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From The Collaborative International Dictionary of English v.0.48:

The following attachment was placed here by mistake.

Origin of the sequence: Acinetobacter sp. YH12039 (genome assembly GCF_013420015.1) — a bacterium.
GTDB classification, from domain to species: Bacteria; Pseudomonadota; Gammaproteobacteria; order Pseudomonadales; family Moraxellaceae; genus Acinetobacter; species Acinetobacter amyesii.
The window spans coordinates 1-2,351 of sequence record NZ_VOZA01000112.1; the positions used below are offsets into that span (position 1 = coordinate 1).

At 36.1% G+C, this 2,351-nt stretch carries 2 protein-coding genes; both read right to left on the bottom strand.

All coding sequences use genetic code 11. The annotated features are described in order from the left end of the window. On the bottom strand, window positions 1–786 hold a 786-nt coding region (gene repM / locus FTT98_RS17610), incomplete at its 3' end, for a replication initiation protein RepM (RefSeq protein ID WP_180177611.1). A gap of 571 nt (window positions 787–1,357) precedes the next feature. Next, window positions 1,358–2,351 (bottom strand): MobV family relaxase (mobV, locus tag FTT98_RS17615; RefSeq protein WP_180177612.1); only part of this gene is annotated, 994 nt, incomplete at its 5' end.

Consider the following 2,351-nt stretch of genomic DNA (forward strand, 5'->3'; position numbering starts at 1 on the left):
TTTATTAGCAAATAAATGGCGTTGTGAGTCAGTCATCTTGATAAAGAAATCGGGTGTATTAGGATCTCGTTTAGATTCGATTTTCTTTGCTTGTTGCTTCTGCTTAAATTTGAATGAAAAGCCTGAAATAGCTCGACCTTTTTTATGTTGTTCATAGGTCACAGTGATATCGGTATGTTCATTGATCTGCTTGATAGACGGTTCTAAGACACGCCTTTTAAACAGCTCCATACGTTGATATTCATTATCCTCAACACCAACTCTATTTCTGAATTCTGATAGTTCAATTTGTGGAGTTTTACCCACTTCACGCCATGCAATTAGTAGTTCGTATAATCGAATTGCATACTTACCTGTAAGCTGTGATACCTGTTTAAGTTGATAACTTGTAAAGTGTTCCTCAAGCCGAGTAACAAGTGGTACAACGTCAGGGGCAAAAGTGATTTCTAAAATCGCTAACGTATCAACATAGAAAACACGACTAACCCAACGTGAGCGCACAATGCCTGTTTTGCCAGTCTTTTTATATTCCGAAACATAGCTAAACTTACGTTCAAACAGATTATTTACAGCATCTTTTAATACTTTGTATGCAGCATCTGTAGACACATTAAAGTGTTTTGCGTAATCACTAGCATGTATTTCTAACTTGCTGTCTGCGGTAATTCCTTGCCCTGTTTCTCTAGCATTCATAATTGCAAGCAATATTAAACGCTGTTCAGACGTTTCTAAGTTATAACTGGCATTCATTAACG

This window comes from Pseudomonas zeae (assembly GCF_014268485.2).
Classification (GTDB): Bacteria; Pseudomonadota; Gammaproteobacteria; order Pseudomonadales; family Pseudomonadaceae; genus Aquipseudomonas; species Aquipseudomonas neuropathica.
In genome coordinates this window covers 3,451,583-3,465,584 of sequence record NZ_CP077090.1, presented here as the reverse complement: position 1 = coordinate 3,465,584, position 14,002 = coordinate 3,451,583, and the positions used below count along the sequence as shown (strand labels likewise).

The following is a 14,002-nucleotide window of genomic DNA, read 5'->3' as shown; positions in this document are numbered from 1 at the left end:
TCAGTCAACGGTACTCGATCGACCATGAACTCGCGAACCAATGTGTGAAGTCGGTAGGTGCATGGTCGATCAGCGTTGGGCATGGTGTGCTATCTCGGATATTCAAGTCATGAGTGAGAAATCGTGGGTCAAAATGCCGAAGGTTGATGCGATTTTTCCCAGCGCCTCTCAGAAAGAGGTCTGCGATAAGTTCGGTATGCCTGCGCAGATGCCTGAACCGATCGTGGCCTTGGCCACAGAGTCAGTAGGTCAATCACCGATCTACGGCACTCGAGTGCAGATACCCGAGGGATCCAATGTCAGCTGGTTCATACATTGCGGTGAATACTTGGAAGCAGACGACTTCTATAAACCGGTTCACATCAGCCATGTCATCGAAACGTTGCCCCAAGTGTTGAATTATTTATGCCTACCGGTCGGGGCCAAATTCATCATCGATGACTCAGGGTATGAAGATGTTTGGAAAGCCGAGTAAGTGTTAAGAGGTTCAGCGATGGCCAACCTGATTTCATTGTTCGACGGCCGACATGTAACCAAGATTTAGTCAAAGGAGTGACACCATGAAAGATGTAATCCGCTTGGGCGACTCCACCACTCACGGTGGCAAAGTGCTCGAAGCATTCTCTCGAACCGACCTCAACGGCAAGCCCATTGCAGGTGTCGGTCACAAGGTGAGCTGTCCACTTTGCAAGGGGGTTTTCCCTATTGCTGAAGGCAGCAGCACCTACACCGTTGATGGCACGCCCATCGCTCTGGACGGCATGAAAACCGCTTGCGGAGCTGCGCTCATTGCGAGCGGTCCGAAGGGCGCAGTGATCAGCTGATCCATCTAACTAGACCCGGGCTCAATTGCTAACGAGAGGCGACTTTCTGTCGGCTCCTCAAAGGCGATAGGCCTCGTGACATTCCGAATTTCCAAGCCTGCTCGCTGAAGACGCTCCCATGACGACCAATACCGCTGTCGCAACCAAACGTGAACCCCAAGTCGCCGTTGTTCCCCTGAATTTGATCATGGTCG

Rule \Rule\, n. [OE. reule, riule, OF. riule, reule, F. r['e]gle, fr. L. regula a ruler, rule, model, fr. regere, rectum, to lead straight, to direct. See Right, a., and cf. Regular.] 1. That which is prescribed or laid down as a guide for conduct or action; a governing direction for a specific purpose; an authoritative enactment; a regulation; a prescription; a precept; as, the rules of various societies; the rules governing a school; a rule of etiquette or propriety; the rules of cricket. [1913 Webster] We profess to have embraced a religion which contains the most exact rules for the government of our lives. --Tillotson. [1913 Webster] 2. Hence: (a) Uniform or established course of things. [1913 Webster] 'T is against the rule of nature. --Shak. [1913 Webster] (b) Systematic method or practice; as, my ule is to rise at six o'clock. (c) Ordibary course of procedure; usual way; comon state or condition of things; as, it is a rule to which there are many exeptions. (d) Conduct in general; behavior. [Obs.] [1913 Webster] This uncivil rule; she shall know of it. --Shak. [1913 Webster] 3. The act of ruling; administration of law; government; empire; authority; control. [1913 Webster] Obey them that have the rule over you. --Heb. xiii. 17. [1913 Webster] His stern rule the groaning land obeyed. --Pope. [1913 Webster] 4. (Law) An order regulating the practice of the courts, or an order made between parties to an action or a suit. --Wharton. [1913 Webster] 5. (Math.) A determinate method prescribed for performing any operation and producing a certain result; as, a rule for extracting the cube root. [1913 Webster] 6. (Gram.) A general principle concerning the formation or use of words, or a concise statement thereof; thus, it is a rule in England, that s or es, added to a noun in the singular number, forms the plural of that noun; but "man" forms its plural "men", and is an exception to the rule. [1913 Webster] 7. (a) A straight strip of wood, metal, or the like, which serves as a guide in drawing a straight line; a ruler. (b) A measuring instrument consisting of a graduated bar of wood, ivory, metal, or the like, which is usually marked so as to show inches and fractions of an inch, and jointed so that it may be folded compactly. [1913 Webster] A judicious artist will use his eye, but he will trust only to his rule. --South. [1913 Webster] 8. (Print.) (a) A thin plate of metal (usually brass) of the same height as the type, and used for printing lines, as between columns on the same page, or in tabular work. (b) A composing rule. See under Conposing. [1913 Webster] As a rule, as a general thing; in the main; usually; as, he behaves well, as a rule. Board rule, Caliber rule, etc. See under Board, Caliber, etc. Rule joint, a knuckle joint having shoulders that abut when the connected pieces come in line with each other, and thus permit folding in one direction only. Rule of the road (Law), any of the various regulations imposed upon travelers by land or water for their mutual convenience or safety. In the United States it is a rule of the road that land travelers passing in opposite directions shall turn out each to his own right, and generally that overtaking persons or vehicles shall turn out to the left; in England the rule for vehicles (but not for pedestrians) is the opposite of this. Rule of three (Arith.), that rule which directs, when three terms are given, how to find a fourth, which shall have the same ratio to the third term as the second has to the first; proportion. See Proportion, 5 (b) . Rule of thumb, any rude process or operation, like that of using the thumb as a rule in measuring; hence, judgment and practical experience as distinguished from scientific knowledge. [1913 Webster] .